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How Long is a Funk No Longer a Funk and Just the End?

I decided a long time ago that I didn’t want to do photography sessions for strangers.  I’ll take good friends’ referrals, but that’s as far as I’m willing to go.  I don’t want to market, schedule, or shoot strangers.  It’s not my thing. **  There’s plenty of talented (and untalented) photographers around, call them.  I’ll even refer you to someone I trust.

But when you don’t want to take sessions and you fall into a creative funk, that’s a scary drop.  Because if you fall far enough, there’s no one to pull you out.  No one on your schedule to force you back in love.  Fall back in love or else your income dries up.  But when you do photography for yourself, you just respect the funk.  Know it will pass and patiently wait.

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Well, I’ve been waiting and waiting for the funk to end.  I’ve been blaming work and busy house.  I’ve been hoping the light sparks again.  I’ve been telling myself, “This will pass.  It always does.”  Then I sink deeper into the funk and spend a few days not caring if it ever ends.  What’s the point?  I’m not doing it for a living or even extra cash?  I was doing it for me.  And if I don’t care, why do I invest in feeling guilty about being funky.  Bad funky.  Not the awesome funky.  I push through the 366 because I signed up and I’m too stubborn to give up.  I keep taking a few pictures of the kids because one day they’ll hate my camera.  But with every day, I sink further into “What’s the point?”

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I don’t think giving up the 366 will make my funk go away.  I don’t think photographing strangers will help.  I don’t think doing another project will fuel my creativity.  Maybe my honeymoon is over and if I just accept that the glow is gone, I’ll get to the comfortable zone of photography.  But that sounds like a woman in a shitty marriage saying, “He treats me like crap.  The kids are grown. I’m old.  And at least I have a roof over my head.”  Bad analogy?  Makes sense in my head.  I just feel like I’m been treading water with photography for the past two months and sometimes I just want to sink and let it go.  Because what’s the point?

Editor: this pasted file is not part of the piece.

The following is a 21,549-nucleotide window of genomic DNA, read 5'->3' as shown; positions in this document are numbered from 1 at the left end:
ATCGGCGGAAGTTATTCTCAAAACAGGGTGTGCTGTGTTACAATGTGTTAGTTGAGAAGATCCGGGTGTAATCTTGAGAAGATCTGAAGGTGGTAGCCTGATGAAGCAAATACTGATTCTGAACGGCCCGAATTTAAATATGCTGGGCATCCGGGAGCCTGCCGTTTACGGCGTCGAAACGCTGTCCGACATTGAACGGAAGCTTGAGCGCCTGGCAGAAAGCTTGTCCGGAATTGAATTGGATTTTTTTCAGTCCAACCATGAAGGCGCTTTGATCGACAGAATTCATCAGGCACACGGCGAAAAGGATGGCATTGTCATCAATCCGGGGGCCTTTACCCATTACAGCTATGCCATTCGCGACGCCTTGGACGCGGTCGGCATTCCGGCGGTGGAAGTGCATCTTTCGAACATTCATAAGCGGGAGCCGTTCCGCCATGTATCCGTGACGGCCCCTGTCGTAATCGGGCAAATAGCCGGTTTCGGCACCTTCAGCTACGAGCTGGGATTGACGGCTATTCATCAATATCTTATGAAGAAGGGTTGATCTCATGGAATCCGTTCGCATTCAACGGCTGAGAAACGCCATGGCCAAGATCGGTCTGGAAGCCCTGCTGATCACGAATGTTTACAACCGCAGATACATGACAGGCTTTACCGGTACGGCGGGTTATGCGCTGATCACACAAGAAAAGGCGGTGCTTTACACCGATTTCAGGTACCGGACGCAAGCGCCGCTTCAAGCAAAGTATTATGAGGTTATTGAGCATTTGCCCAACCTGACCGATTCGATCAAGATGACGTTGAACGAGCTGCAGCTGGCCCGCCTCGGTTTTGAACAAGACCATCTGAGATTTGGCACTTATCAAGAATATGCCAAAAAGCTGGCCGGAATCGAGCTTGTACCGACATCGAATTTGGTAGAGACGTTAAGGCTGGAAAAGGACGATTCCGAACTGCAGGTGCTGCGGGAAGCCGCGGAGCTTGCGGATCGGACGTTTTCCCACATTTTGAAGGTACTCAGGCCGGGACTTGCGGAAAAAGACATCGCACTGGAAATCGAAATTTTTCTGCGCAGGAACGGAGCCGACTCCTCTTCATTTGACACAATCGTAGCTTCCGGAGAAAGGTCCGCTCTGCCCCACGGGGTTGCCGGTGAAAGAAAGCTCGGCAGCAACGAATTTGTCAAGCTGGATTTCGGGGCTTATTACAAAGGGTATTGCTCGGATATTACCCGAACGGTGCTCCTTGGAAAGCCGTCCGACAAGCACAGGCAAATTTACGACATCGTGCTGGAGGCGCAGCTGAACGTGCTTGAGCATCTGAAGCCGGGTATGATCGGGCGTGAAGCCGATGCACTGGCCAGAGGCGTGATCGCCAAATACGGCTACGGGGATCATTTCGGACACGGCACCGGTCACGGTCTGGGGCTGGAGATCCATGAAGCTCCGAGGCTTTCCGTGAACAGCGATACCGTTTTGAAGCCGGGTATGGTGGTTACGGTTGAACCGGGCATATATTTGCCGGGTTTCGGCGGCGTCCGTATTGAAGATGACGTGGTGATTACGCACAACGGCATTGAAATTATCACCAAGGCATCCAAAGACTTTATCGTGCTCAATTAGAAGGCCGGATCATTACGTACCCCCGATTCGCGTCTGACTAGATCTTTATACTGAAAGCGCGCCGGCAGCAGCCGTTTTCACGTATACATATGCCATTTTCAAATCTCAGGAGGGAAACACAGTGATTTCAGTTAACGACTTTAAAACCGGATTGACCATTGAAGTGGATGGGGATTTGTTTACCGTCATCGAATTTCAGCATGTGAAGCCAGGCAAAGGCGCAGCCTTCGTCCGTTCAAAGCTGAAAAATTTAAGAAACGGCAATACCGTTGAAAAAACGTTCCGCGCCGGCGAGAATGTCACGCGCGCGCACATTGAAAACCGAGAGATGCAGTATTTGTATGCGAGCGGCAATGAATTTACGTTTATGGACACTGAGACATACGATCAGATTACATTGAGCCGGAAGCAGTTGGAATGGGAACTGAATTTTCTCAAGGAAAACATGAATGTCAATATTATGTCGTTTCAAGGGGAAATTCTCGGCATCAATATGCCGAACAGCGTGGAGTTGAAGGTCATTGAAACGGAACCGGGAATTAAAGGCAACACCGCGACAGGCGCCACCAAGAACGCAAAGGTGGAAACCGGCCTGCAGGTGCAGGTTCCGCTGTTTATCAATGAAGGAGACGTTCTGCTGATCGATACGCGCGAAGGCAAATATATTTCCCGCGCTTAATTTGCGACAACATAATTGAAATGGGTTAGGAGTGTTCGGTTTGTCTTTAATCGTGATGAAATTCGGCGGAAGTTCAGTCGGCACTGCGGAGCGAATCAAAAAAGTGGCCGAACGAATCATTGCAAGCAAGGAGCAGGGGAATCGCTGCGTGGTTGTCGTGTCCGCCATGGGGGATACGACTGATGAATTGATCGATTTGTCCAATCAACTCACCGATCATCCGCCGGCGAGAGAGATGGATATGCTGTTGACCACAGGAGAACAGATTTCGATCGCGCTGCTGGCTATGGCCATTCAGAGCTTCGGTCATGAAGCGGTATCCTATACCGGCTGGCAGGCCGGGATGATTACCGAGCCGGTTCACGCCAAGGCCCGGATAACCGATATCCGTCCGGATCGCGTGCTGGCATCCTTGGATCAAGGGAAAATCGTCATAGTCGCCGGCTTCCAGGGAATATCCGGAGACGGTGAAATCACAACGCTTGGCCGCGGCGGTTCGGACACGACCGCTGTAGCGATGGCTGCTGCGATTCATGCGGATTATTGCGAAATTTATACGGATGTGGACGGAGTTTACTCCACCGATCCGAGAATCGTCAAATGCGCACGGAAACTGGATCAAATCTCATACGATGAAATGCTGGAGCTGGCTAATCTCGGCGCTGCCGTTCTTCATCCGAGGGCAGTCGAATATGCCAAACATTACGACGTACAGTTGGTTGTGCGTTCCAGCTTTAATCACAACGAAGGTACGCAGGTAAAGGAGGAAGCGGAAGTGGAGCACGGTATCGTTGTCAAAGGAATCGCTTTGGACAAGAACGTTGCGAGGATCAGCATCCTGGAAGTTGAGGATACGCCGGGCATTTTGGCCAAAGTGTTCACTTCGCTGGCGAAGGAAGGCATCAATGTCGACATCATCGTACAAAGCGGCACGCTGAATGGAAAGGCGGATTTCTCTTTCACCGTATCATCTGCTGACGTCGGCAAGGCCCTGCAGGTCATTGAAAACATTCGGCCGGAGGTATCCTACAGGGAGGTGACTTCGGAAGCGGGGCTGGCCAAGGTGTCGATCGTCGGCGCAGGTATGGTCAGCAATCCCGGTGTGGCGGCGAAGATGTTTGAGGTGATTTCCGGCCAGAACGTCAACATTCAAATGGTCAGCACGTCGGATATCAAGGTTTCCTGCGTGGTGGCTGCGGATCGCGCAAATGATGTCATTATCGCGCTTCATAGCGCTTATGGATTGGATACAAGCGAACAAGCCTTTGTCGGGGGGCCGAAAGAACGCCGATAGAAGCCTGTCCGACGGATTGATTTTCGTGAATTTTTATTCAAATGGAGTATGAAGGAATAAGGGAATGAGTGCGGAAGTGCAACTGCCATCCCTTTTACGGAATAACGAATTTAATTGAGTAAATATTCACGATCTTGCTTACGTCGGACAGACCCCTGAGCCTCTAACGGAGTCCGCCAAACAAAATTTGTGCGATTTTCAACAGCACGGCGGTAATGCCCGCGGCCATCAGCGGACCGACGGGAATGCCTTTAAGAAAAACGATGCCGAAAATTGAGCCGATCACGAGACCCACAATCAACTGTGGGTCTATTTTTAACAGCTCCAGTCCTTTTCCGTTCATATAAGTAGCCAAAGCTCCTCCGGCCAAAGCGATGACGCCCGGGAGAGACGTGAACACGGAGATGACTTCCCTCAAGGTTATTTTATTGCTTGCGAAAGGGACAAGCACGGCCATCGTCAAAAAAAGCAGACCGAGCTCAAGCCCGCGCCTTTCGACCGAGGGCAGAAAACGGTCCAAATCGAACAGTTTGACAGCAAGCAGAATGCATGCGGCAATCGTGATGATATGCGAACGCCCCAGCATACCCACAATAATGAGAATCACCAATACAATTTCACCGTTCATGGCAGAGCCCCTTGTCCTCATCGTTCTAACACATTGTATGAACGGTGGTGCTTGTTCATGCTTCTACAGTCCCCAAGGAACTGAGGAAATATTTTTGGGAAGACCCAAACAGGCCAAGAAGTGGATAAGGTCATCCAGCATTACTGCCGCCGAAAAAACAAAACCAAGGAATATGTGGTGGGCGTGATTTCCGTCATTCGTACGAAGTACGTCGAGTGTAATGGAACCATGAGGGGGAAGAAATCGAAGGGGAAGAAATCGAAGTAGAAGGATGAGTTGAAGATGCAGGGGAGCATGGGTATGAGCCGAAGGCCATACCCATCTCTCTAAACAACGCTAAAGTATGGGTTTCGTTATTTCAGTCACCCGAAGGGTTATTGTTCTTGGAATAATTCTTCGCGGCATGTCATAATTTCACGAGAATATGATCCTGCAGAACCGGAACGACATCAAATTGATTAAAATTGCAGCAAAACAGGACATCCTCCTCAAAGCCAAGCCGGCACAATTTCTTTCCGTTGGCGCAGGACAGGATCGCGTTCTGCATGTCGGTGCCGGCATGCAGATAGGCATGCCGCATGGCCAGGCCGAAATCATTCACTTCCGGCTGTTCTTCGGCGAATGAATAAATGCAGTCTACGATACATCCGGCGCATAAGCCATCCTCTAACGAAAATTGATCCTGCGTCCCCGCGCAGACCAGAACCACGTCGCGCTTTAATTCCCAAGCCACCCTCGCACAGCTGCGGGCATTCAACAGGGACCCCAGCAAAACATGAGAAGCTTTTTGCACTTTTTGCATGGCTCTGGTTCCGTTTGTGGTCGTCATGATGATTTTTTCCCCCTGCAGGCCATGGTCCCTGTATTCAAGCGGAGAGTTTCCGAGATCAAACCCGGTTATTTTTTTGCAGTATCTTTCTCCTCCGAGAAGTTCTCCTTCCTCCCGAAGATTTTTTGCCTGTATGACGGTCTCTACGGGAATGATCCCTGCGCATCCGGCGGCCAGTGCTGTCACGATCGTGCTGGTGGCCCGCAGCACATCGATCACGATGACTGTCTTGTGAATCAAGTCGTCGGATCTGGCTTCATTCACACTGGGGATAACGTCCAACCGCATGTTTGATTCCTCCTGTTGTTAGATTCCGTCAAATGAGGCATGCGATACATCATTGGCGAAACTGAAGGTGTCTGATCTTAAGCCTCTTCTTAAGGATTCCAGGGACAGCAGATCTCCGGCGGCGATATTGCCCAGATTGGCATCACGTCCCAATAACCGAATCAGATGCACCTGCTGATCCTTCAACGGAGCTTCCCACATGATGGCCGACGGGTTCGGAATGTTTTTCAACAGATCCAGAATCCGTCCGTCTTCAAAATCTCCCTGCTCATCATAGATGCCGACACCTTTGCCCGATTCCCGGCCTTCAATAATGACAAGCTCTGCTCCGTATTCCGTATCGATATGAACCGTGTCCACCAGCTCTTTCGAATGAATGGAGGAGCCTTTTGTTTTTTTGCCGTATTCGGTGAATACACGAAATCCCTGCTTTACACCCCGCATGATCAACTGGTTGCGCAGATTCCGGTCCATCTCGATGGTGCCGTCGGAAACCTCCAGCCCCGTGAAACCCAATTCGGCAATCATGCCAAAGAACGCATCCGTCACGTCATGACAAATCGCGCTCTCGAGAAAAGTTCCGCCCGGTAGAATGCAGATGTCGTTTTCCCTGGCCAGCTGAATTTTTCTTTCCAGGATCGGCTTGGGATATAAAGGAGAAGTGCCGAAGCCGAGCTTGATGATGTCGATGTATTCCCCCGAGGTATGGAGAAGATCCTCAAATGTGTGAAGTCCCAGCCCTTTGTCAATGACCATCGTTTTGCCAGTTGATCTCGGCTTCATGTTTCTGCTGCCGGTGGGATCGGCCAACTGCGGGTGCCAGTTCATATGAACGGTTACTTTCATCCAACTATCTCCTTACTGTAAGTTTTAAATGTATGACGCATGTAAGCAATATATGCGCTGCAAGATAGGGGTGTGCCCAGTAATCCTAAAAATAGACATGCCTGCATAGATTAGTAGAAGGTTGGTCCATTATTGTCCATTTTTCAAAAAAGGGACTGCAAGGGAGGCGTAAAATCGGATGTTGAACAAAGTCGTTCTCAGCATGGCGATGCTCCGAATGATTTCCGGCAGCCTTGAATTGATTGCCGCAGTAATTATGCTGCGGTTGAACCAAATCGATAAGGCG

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Here’s the point that keeps me kicking my legs: when it’s good, it feels pure and golden.  It feels like the most honest and beautiful thing I can produce.  I think most creative people can identify with this reason.  It’s the only thing that keeps me snapping those 366. But while I still have a shred of passion (eew, I hate this word) left, I’m invested in trying to fix this funk.  I’m reading “People Pictures” by Chris Orwing and “Photographically Speaking: A Deeper Look at Creating Stronger Images” by David duChemin.  I’m planning on using the summer to really learn and understand Lightroom.  I feel pretty comfortable in Photoshop, but knowing both would be nice.  I want to schedule some photowalks (email me if you’re in Columbus) and use this weather to my advantage.  Forgive me is I wax on about my photographic style in an attempt to find it.  Forgive me if I post randomly or if the style seems like it’s against the grain.  I have to figure out the Point of it all.  And if all that fails, I’ll chuck the camera and I’ll wait for a different hobby to sink into my heart.  Tatting or calligraphy could use some new followers.  If you really want me to avoid knots and ink, give me some advice.  What helps you when you get bad funky?  What books do you reach for?  Sites you have to check to perk yourself up?  Kick my ass, please.

 

**Side note to my Family & Friends: call me.  I’d be thrilled to document your lives.  Having a baby?  Call me.  I’ll attempt to move my schedule around.

 

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